How Does an Academic Boycott of Israel Actually Work?

October 23, 2014 / Phil Lesch

The Chronicle of Higher Education
October 23rd, 2014

It’s been nearly a year since the American Studies Association passed a controversial resolution to boycott Israeli academic institutions, but the group is still trying to set the record straight on what exactly that resolution means.

On Tuesday, two weeks ahead of its annual conference, in Los Angeles, the association circulated a news release dispelling rumors that it planned to bar Israeli academics from participating in the gathering. While the group hasn’t budged on the institutional boycott, it says, it never intended to alienate individual scholars.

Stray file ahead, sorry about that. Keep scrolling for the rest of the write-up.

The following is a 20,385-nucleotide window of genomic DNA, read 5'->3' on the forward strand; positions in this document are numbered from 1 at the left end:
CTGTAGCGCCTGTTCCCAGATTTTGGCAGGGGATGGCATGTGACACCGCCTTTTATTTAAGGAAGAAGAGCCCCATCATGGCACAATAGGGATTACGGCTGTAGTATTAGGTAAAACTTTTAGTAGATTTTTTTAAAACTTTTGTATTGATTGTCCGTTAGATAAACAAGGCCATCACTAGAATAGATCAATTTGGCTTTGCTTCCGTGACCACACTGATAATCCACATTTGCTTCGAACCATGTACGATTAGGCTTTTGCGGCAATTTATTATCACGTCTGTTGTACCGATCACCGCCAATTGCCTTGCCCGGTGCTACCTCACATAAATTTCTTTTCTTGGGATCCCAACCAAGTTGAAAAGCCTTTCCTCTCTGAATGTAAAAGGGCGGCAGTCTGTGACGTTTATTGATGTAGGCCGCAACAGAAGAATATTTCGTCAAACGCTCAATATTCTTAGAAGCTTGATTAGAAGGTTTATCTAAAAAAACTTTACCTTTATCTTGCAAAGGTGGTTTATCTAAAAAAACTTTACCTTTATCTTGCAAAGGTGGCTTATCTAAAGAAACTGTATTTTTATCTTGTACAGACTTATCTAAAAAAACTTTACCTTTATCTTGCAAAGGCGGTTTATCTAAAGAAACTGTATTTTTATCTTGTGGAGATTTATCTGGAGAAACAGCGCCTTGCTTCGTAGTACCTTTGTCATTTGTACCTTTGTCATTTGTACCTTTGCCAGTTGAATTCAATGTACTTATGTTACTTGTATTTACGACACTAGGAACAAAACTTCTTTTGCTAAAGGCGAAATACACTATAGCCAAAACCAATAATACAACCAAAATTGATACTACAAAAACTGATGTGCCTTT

"There will not be discrimination of any sort against anyone," the release states. "We welcome Israeli academics to attend, and in fact, several are already scheduled to participate in the conference program."

That the association felt the need to clarify its policy points to a broader question about the resolution. It’s clear that the boycott was intended to make a strong statement on Israeli policy, but there’s still quite a bit of confusion about how the boycott actually works. So it’s worth examining the nuts and bolts.

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